On my truck, the mechanical components that attach to the brake pedal and clutch pedal are bolted onto a metal platform that is bolted to the vehicle’s metal frame. There are four bolts that attach, through the frame, to the platform and one pivot bolt with a 15⁄16" nut, which also attaches through the frame. This platform provides the surface to attach the master cylinder, brake pedal and clutch pedal to the frame (Photo 22). The large bolt provides the pivot point for the pedals to push on rods connected to the master cylinder and the manual transmission.
The pictured master cylinder is attached to the vehicle using an adapter/ bracket. This adapter/bracket is also available online or you can make your own. I got the steel from a local vendor and had him punch the 2" hole through one side. (We dropped and broke the tip on my friend’s plasma cutter trying to cut the hole ourselves.)
The adapter/bracket attaches to the metal platform and the master cylinder attaches to the bracket. Once I was sure it would all work I installed the components onto the metal platform one piece at a time.
The connecting rod from the brake lever to the old master cylinder needs to be relocated to line up with the new master cylinder. CAUTION: The master cylinder must be of a type that accepts the connecting rod inside the body of the new master cylinder; the connecting rod must not sit on the outer surface of the master cylinder (Photo 23). The rod is held in place at the brake lever with a pin and cotter key, the opposite end is held in place by being inside the master cylinder.
Be sure to slide the rubber boot over the connecting rod before installation. (I didn’t the first time.)
New Brake Lines
With the new master cylinder in position, replace the existing single brake line with two brake lines; one line to the front brakes and one line to the rear brakes.
Drum brake master cylinders have a “residual pressure valve,” a check valve that keeps the brake shoes close to the drum so there is little or no brake pedal travel before the brakes respond.
Disc brake master cylinders do not use a check valve because if they did the brake pads would drag on the rotor.
The solution, for a disc/drum system, is to have one reservoir discharging directly into the brake line without a “check valve” and the other reservoir discharging into the other brake line with a “check valve.”
In our case the front reservoir in our master cylinder discharges directly into the brake line. (The arrow in Photo 24 points to the FRONT reservoir discharge connector to the brake line.) The rear reservoir discharges out of a larger port in the side of the master cylinder. This port was made larger by the manufacturer to install a check valve into the master cylinder. The rear reservoir discharges through a check valve and then into the brake line.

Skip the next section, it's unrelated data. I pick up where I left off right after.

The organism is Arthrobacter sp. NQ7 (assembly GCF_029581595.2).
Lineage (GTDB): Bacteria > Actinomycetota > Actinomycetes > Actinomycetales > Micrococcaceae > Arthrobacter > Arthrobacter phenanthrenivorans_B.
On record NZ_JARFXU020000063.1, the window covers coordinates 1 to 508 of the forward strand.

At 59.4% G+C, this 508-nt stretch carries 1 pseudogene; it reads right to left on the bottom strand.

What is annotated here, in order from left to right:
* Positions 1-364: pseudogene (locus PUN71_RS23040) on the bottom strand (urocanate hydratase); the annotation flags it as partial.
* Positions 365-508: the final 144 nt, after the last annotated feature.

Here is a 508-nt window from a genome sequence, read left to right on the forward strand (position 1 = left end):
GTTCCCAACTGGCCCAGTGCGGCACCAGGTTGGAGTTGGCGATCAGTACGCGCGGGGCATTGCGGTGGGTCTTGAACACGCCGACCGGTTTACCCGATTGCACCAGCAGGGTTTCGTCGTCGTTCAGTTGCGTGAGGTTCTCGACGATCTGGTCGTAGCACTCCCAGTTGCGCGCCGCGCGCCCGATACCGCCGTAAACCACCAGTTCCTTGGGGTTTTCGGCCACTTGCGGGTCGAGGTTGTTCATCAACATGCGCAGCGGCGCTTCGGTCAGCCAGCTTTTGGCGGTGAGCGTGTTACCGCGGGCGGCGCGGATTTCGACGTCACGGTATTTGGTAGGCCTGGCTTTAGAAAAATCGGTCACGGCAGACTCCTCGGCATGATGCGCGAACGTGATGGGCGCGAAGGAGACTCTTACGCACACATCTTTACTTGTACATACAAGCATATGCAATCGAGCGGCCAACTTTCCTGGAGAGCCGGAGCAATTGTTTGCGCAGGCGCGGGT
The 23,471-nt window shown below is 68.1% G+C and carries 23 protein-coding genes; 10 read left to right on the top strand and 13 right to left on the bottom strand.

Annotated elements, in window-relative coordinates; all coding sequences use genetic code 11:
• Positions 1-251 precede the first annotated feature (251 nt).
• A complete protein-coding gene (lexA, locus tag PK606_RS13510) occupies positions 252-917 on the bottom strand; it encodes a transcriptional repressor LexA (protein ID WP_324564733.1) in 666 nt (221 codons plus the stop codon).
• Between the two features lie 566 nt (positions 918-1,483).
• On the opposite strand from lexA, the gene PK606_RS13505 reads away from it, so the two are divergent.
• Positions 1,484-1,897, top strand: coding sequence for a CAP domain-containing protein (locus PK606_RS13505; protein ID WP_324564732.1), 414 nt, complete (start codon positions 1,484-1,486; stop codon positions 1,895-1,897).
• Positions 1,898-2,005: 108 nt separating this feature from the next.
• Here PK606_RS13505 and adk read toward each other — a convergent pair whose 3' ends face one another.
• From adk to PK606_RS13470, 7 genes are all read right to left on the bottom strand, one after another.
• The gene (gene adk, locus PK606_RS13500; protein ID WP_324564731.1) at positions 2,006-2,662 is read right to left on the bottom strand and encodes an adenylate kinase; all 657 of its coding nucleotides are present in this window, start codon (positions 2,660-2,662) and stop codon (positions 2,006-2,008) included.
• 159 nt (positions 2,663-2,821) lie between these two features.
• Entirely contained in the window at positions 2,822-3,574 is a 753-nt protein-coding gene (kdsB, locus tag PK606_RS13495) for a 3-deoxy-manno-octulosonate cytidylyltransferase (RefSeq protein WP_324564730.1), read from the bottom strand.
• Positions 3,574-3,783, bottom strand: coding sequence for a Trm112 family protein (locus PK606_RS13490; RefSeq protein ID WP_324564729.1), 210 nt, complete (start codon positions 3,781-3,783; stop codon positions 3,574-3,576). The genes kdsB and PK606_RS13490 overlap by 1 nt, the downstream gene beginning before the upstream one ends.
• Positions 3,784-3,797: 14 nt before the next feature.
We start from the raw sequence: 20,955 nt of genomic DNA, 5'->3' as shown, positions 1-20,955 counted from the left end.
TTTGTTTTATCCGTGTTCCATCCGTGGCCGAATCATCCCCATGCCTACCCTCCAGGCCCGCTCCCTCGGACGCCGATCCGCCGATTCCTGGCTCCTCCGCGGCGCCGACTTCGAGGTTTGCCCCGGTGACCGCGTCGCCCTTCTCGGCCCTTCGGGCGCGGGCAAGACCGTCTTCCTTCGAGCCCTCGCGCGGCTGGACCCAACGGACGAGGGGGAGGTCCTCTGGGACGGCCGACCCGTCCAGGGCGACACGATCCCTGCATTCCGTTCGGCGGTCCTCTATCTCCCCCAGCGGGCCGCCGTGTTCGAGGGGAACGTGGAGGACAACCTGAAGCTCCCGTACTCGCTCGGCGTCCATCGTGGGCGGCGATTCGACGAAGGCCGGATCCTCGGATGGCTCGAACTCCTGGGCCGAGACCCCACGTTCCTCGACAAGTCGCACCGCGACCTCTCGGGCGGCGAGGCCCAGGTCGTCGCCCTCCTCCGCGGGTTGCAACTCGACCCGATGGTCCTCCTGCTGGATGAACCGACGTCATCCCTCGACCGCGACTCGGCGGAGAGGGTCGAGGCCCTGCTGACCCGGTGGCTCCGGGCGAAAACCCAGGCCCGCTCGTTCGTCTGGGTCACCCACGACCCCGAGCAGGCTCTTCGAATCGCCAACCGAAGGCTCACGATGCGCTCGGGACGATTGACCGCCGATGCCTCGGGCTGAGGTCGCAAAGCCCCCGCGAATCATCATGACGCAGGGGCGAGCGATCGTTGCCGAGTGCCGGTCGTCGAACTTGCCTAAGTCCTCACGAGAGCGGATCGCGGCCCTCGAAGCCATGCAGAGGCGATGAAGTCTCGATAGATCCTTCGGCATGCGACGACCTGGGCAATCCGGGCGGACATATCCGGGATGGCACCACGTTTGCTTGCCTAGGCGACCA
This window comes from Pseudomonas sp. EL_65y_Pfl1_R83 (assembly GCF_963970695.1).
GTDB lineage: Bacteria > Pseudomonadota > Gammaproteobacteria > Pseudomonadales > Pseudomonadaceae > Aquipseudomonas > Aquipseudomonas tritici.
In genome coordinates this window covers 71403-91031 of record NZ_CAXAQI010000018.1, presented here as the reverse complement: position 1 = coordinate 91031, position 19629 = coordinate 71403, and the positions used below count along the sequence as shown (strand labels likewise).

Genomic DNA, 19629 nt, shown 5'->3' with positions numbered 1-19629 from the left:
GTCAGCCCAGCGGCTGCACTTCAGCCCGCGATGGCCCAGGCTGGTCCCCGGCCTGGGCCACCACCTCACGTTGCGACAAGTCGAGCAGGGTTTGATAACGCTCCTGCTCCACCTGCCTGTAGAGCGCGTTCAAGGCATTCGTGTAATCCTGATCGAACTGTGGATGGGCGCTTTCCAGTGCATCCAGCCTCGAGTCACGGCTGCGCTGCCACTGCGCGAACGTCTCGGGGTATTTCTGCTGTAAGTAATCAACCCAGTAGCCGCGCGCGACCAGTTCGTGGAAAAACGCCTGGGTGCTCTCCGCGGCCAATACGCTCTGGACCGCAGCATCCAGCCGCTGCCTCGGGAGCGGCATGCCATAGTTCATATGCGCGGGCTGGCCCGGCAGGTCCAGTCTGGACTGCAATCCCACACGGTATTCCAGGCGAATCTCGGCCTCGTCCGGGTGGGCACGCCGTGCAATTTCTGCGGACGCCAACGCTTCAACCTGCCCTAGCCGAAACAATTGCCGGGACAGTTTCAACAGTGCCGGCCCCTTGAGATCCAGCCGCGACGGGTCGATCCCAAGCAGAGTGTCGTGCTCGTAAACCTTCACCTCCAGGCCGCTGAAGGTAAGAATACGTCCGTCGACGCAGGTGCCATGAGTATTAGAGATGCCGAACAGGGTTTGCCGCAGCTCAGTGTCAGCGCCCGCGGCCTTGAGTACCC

The front reservoir’s brake line, the one closest to the engine, goes to the front disc brakes and the rear reservoir’s brake line goes to the rear drum brakes.
Brake lines come in multiple diameters, are sold in various lengths, may come prefabricated with a double flared connection on each end, are flexible enough to be bent with a number of specialty tools and are available at most parts stores. Cutting the lines to the necessary length, and then restoring the double flare to the end of the cut brake line, requires a “Double Flaring” tool kit. The kit is designed to work on the thin wall steel tubing normally used for brake lines, and most kits will also work on aluminum or 0.40 soft-wall copper.
I found a well-presented tutorial online at: http://theymightberacing.com/Shop Tech/FuelBrakeLineFabrication.aspx that you might find helpful.
For those who have not done this before; use the brake line you took off the vehicle, cut off an end, then restore the double flare per the instructions in the kit. Practice 4-5 times until you’re comfortable doing it. Expect the results to be unacceptable on a few of those practice efforts and even possibly on an attempt with the brake line you intend to install.
The second question is; how long should the new line be and where should I bend it?
One way is to use a welding rod, a stiff coat hanger, etc., to lay out a pattern by hand on the vehicle where you want the new line to run. Then go to the bench to duplicate the bends and turns on your new brake line using the pattern (Photo 25).
Brake line connectors are frequently made of brass or aluminum; softer metals than steel. Standard wrenches may be used to connect the brake line system together, but there is a better way. Use a wrench designed to slide over the brake line but wrap around the bolt (Photo 26).
About That Adjustable Proportioning Valve
An adjustable proportioning valve allows you to balance the brake fluid pressure between the front and rear brakes for smooth safe stops. Disc brakes require considerably more pressure to operate than drum brakes, so disc/drum combination systems frequently require the use of an adjustable proportioning valve. Without a properly adjusted proportioning valve, the drum brakes may lock up before the discs do, which could result in handling and safety problems.
The proportioning valve is inserted into the brake line serving the rear drum brakes at any convenient location after the master cylinder and before the brake line branches off to both rear wheel cylinders.
Access to the New Master Cylinder
The 3" diameter hole in the floorboard of my truck didn’t provide the access needed to take the top off the new master cylinder. I could have cut a hole in the floor, fashioned a larger access plate and screwed it down with metal screws. Instead I used the battery door system from the passenger side of a donor truck (Photo 27).
I like the results of my brake system upgrade and hope your efforts go well for you.